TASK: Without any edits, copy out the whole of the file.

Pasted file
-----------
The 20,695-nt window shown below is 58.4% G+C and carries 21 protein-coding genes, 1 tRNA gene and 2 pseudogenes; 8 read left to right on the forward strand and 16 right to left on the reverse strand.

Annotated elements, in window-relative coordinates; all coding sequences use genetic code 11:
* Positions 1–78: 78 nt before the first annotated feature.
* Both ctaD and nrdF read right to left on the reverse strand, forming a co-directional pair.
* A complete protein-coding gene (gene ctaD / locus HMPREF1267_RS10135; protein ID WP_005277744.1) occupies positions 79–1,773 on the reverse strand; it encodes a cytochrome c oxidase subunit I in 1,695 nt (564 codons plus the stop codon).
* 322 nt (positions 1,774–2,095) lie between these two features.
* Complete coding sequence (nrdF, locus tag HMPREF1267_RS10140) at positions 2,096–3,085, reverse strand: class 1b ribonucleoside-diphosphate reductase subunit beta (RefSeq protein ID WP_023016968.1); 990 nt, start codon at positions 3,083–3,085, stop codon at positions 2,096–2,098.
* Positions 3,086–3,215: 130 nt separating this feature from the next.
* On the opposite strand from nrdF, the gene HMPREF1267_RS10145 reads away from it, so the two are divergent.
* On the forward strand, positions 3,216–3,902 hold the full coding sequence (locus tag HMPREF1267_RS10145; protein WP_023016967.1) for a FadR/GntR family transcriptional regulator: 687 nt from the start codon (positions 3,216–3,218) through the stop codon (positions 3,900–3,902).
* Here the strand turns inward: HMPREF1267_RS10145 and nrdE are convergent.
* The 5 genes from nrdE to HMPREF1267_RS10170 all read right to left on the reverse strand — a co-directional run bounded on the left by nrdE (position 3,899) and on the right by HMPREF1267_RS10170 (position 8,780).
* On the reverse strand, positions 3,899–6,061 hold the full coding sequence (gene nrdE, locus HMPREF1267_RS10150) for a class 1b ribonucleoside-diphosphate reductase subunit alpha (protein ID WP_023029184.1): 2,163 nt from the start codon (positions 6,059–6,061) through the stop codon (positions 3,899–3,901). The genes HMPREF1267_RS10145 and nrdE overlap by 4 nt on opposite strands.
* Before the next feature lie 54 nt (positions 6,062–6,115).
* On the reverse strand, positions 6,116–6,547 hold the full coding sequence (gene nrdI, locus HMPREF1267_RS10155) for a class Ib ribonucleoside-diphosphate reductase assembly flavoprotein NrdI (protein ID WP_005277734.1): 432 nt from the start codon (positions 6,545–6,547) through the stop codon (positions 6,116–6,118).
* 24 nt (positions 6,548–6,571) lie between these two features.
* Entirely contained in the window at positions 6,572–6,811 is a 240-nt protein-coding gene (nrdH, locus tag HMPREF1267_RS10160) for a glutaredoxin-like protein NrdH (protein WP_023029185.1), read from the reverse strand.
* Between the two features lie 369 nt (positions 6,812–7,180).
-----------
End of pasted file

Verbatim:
The 20,695-nt window shown below is 58.4% G+C and carries 21 protein-coding genes, 1 tRNA gene and 2 pseudogenes; 8 read left to right on the forward strand and 16 right to left on the reverse strand.

Annotated elements, in window-relative coordinates; all coding sequences use genetic code 11:
* Positions 1–78: 78 nt before the first annotated feature.
* Both ctaD and nrdF read right to left on the reverse strand, forming a co-directional pair.
* A complete protein-coding gene (gene ctaD / locus HMPREF1267_RS10135; protein ID WP_005277744.1) occupies positions 79–1,773 on the reverse strand; it encodes a cytochrome c oxidase subunit I in 1,695 nt (564 codons plus the stop codon).
* 322 nt (positions 1,774–2,095) lie between these two features.
* Complete coding sequence (nrdF, locus tag HMPREF1267_RS10140) at positions 2,096–3,085, reverse strand: class 1b ribonucleoside-diphosphate reductase subunit beta (RefSeq protein ID WP_023016968.1); 990 nt, start codon at positions 3,083–3,085, stop codon at positions 2,096–2,098.
* Positions 3,086–3,215: 130 nt separating this feature from the next.
* On the opposite strand from nrdF, the gene HMPREF1267_RS10145 reads away from it, so the two are divergent.
* On the forward strand, positions 3,216–3,902 hold the full coding sequence (locus tag HMPREF1267_RS10145; protein WP_023016967.1) for a FadR/GntR family transcriptional regulator: 687 nt from the start codon (positions 3,216–3,218) through the stop codon (positions 3,900–3,902).
* Here the strand turns inward: HMPREF1267_RS10145 and nrdE are convergent.
* The 5 genes from nrdE to HMPREF1267_RS10170 all read right to left on the reverse strand — a co-directional run bounded on the left by nrdE (position 3,899) and on the right by HMPREF1267_RS10170 (position 8,780).
* On the reverse strand, positions 3,899–6,061 hold the full coding sequence (gene nrdE, locus HMPREF1267_RS10150) for a class 1b ribonucleoside-diphosphate reductase subunit alpha (protein ID WP_023029184.1): 2,163 nt from the start codon (positions 6,059–6,061) through the stop codon (positions 3,899–3,901). The genes HMPREF1267_RS10145 and nrdE overlap by 4 nt on opposite strands.
* Before the next feature lie 54 nt (positions 6,062–6,115).
* On the reverse strand, positions 6,116–6,547 hold the full coding sequence (gene nrdI, locus HMPREF1267_RS10155) for a class Ib ribonucleoside-diphosphate reductase assembly flavoprotein NrdI (protein ID WP_005277734.1): 432 nt from the start codon (positions 6,545–6,547) through the stop codon (positions 6,116–6,118).
* 24 nt (positions 6,548–6,571) lie between these two features.
* Entirely contained in the window at positions 6,572–6,811 is a 240-nt protein-coding gene (nrdH, locus tag HMPREF1267_RS10160) for a glutaredoxin-like protein NrdH (protein WP_023029185.1), read from the reverse strand.
* Between the two features lie 369 nt (positions 6,812–7,180).